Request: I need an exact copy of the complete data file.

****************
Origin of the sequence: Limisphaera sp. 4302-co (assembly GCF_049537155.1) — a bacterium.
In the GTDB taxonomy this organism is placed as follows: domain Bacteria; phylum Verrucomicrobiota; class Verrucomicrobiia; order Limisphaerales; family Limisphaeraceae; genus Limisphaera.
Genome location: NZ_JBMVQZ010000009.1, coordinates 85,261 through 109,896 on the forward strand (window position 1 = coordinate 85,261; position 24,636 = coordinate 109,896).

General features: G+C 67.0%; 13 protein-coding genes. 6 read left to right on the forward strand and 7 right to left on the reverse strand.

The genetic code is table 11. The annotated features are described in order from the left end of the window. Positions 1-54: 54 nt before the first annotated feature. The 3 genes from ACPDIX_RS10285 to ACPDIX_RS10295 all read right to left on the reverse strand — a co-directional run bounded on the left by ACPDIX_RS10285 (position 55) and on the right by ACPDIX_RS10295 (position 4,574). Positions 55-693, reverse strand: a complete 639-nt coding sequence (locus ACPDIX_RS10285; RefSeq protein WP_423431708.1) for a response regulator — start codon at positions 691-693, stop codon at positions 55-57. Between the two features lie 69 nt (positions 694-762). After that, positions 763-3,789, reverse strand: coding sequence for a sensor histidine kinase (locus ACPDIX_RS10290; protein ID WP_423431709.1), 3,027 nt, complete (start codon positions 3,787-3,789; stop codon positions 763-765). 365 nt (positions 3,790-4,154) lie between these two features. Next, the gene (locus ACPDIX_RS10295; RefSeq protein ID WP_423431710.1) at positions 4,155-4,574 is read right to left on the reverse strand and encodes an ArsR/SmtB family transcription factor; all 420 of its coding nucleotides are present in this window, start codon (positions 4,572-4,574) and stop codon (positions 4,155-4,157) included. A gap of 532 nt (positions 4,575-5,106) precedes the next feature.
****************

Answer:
Origin of the sequence: Limisphaera sp. 4302-co (assembly GCF_049537155.1) — a bacterium.
In the GTDB taxonomy this organism is placed as follows: domain Bacteria; phylum Verrucomicrobiota; class Verrucomicrobiia; order Limisphaerales; family Limisphaeraceae; genus Limisphaera.
Genome location: NZ_JBMVQZ010000009.1, coordinates 85,261 through 109,896 on the forward strand (window position 1 = coordinate 85,261; position 24,636 = coordinate 109,896).

General features: G+C 67.0%; 13 protein-coding genes. 6 read left to right on the forward strand and 7 right to left on the reverse strand.

The genetic code is table 11. The annotated features are described in order from the left end of the window. Positions 1-54: 54 nt before the first annotated feature. The 3 genes from ACPDIX_RS10285 to ACPDIX_RS10295 all read right to left on the reverse strand — a co-directional run bounded on the left by ACPDIX_RS10285 (position 55) and on the right by ACPDIX_RS10295 (position 4,574). Positions 55-693, reverse strand: a complete 639-nt coding sequence (locus ACPDIX_RS10285; RefSeq protein WP_423431708.1) for a response regulator — start codon at positions 691-693, stop codon at positions 55-57. Between the two features lie 69 nt (positions 694-762). After that, positions 763-3,789, reverse strand: coding sequence for a sensor histidine kinase (locus ACPDIX_RS10290; protein ID WP_423431709.1), 3,027 nt, complete (start codon positions 3,787-3,789; stop codon positions 763-765). 365 nt (positions 3,790-4,154) lie between these two features. Next, the gene (locus ACPDIX_RS10295; RefSeq protein ID WP_423431710.1) at positions 4,155-4,574 is read right to left on the reverse strand and encodes an ArsR/SmtB family transcription factor; all 420 of its coding nucleotides are present in this window, start codon (positions 4,572-4,574) and stop codon (positions 4,155-4,157) included. A gap of 532 nt (positions 4,575-5,106) precedes the next feature.